New sodium-based battery can charge in seconds

Woman charging electric vehicle. | Newsreel
Korean researchers say they have developed a sodium-based battery that can charge in seconds. | Photo: Simon Skafar (iStock)

Korean researchers have announced the development of a sodium-ion battery that can be charged in seconds.

The breakthrough is attracting global attention because sodium is 1000 times more abundant than lithium.

The results could have significant implications for the cost of Electric Vehicles and the speed of recharging.

In a statement, the Korea Advanced Institute of Science and Technology (KAIST) said existing sodium-ion batteries had fundamental limitations.

These included lower power output, constrained storage properties, and longer charging times.

To address this, a research team led by Professor Jeung Ku Kang from the Department of Materials Science and Engineering had developed a “high-energy, high-power hybrid sodium-ion battery capable of rapid charging”.

“The innovative hybrid energy storage system integrates anode materials typically used in batteries with cathodes suitable for supercapacitors,” KAIST said.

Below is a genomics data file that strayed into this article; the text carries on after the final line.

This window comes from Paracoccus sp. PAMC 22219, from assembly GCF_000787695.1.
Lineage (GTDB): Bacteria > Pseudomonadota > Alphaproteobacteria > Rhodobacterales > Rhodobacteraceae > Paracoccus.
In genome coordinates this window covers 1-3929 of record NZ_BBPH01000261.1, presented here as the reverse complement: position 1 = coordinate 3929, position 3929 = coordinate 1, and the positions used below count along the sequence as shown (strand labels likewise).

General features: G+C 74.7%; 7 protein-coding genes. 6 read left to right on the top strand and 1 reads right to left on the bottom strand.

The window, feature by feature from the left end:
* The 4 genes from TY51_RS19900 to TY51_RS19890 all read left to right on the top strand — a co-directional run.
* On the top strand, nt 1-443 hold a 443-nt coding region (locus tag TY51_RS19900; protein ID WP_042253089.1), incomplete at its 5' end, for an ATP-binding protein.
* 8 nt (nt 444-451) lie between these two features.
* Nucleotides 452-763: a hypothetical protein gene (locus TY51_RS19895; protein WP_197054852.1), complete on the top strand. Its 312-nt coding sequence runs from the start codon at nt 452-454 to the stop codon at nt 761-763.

“This combination allows the device to achieve both high storage capacities and rapid charge-discharge rates, positioning it as a viable next-generation alternative to lithium-ion batteries.”

The researchers said the device created through the work “surpasses the energy density of commercial lithium-ion batteries and exhibits the characteristics of supercapacitors’ power density”.

“It is expected to be suitable for rapid charging applications ranging from electric vehicles to smart electronic devices and aerospace technologies,” they said.

This research, co-authored by KAIST doctoral candidates Jong Hui Choi and Dong Won Kim, was published in the Iiternational journal Energy Storage Materials.

More information is available on the KAIST website.